I could not find comfort in any of the things I usually use to self-soothe in times of trouble-- not in making art, or in work, or in movies, or video games. Music was almost letting me sleep at night, and that was something. The album of Eli’s I had on my iPhone had a song or two that let me cry one night, and that was actually a little bit better. So, on the third or fourth day of feeling like someone had ripped all of my internal organs out through my chest, I sent Eli an e-mail:

“Hey! Just a friendly reminder to send us the new album so we can talk video concepts!”

It’s not that the pretenses were entirely false. We had talked about exactly that the previous weekend. Except lying awake all those nights, I wasn’t thinking about videos. I was thinking about how I was going to put one foot in front of the other to help dress the house for people after the funeral and how I was going to bother feeding everyone. I was thinking about how we were all going to put our lives back together after this, and the most horrifying thought of all-- what was the point if this could happen again to any one of us tomorrow?

“If I could only forgive myself you say.
Just bear the burden now, there’s no one here to blame.
And time won’t ever be outgrown.
I fear these old regrets are the marrow of my bones--
How my mistakes and indiscretions crept into the darker part of me.
They haven’t gotten to you yet.

There’s no redemption from the way that we were.
I couldn’t bring them back. You could not bring her.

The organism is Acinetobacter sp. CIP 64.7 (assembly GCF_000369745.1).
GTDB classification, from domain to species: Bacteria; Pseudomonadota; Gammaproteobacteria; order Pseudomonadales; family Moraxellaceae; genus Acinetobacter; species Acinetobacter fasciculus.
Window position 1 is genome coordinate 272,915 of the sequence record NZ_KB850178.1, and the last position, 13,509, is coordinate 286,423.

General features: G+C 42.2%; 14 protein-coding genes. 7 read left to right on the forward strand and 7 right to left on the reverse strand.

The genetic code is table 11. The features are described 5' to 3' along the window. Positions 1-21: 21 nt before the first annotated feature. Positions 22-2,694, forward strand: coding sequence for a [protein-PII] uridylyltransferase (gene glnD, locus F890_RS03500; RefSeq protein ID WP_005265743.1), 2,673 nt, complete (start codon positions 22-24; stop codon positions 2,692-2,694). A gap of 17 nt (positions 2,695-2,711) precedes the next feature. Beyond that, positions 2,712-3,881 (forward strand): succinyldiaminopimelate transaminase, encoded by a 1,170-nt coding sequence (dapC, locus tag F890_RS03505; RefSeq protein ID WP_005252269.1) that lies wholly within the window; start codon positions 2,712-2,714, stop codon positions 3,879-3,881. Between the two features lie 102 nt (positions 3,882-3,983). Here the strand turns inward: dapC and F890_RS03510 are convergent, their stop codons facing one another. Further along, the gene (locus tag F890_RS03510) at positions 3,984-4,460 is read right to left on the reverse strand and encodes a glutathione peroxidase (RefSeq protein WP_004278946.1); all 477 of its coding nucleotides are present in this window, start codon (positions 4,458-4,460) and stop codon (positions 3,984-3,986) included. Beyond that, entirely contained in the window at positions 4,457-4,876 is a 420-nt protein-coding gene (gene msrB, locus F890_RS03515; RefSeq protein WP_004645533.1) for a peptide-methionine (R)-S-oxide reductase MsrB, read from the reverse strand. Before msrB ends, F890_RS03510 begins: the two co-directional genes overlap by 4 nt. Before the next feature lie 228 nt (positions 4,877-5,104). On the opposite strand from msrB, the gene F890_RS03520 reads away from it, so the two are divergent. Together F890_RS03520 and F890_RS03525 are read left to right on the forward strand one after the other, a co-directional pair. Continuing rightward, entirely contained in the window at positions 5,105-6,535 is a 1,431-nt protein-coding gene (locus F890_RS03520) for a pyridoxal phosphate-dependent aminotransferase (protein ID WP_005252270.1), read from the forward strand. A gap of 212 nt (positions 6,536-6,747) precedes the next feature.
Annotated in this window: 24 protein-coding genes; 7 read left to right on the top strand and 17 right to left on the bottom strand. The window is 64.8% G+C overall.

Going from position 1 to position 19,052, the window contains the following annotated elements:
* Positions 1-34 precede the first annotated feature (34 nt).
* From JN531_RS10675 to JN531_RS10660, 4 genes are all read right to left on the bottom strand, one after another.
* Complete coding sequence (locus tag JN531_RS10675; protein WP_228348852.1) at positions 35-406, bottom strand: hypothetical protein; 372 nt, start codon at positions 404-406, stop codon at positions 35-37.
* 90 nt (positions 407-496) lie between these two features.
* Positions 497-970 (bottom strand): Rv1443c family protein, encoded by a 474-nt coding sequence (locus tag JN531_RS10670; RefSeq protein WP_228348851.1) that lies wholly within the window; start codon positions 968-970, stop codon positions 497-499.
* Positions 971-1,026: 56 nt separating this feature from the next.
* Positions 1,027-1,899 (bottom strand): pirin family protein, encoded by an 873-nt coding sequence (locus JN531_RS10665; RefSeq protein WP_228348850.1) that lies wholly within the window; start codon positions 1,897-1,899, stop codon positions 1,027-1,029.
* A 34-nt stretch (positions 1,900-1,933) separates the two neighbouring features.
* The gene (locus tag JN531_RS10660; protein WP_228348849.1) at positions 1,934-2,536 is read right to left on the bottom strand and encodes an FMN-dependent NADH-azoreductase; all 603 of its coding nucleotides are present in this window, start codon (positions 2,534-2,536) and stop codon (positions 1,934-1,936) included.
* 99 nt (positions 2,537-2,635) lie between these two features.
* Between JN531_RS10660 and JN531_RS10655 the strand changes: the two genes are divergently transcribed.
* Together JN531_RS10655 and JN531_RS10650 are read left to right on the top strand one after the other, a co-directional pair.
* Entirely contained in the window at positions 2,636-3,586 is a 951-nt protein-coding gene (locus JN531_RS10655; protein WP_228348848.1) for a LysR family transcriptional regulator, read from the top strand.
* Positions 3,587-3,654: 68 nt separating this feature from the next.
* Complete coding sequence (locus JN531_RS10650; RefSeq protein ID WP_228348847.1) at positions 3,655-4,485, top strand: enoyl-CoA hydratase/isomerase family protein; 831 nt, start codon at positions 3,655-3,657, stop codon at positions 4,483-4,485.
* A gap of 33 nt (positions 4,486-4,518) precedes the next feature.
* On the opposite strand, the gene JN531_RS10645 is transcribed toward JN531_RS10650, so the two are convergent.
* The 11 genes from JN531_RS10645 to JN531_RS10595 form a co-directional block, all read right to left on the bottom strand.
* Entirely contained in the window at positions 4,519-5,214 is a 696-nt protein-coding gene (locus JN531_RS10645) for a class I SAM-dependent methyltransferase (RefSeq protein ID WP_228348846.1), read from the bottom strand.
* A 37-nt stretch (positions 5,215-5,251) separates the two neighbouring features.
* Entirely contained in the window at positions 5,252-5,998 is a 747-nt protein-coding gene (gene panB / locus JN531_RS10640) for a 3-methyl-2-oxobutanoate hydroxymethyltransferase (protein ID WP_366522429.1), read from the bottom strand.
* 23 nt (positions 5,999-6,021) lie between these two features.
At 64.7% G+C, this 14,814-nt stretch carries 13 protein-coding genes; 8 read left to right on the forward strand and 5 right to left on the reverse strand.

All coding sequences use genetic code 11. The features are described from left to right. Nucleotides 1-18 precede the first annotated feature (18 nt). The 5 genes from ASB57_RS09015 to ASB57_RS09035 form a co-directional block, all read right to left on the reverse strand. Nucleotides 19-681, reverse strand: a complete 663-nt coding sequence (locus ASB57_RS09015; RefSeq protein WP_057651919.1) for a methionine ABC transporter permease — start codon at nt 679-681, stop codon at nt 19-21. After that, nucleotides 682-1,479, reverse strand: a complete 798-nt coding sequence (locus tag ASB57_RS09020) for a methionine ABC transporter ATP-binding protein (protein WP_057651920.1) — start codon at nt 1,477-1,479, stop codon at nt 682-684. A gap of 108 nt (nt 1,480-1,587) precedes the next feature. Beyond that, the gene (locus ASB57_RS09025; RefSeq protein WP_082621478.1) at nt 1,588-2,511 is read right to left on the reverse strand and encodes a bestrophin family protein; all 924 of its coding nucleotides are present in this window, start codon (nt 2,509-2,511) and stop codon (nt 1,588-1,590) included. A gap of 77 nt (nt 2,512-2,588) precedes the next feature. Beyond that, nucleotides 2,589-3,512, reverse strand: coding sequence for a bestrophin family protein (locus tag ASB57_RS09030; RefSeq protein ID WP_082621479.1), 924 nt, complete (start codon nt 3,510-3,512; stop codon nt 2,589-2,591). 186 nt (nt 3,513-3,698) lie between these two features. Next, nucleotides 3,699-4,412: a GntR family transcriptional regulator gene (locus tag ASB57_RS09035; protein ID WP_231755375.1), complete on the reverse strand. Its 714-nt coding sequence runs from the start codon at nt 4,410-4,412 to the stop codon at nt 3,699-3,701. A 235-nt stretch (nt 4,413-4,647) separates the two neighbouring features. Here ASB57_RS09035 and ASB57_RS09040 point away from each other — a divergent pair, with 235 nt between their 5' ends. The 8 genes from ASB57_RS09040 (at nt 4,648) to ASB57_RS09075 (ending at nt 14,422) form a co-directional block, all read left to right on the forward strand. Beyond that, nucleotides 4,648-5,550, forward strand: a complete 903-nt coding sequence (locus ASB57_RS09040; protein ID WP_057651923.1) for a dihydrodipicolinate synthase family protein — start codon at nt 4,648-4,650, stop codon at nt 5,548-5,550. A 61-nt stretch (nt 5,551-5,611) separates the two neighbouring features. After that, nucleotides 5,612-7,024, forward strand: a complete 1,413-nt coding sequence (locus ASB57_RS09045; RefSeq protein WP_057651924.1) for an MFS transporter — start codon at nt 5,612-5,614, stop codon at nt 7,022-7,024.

There’s something here that you need to know--
Won’t you just let them go?

There’s no redemption from the way that we were.
You couldn’t bring them back. I could not bring her.
There’s something here that you need to know--
Won’t you just let them go?”

-- Petals, To the Weak and the Weary

The chorus on that repeats forever, a personal message at the moment that I happened to need it. We might have all been heading into the dark, but at least going was starting to seem possible. And just maybe, once we got moving along the path, there might be some really sweet clarinet riffs or one of those cello chords that makes you weep with joy. I’m using those things as a metaphor now, but clarinet riffs and cello chords and beautiful music are actually pretty awesome things worth pressing on through hardship to experience. The first thing we really left our Cave of Mourning for was Eli’s NYC concert/release party. Which, as lackluster and mopey as we were, was worth doing.

“An age old phrase or a dead man’s saying
You’re better off doing than at home praying.
Maybe I’m not long for the living world.
But the time I’ve got, I vow to be less unsure.”

--The Living World, To the Weak and the Weary

Eli is mistaken about our motives in his summary: it’s not really the kindness of our hearts. Helping someone who helped you through hardship is enlightened self-interest, the stuff that friendships are made of. We’re proud and happy to count Eli among our friends and we’re very excited for the new campaign, because the world absolutely needs another album from Eli August and the Abandoned Buildings.

Less than three,
The Nerdy Mel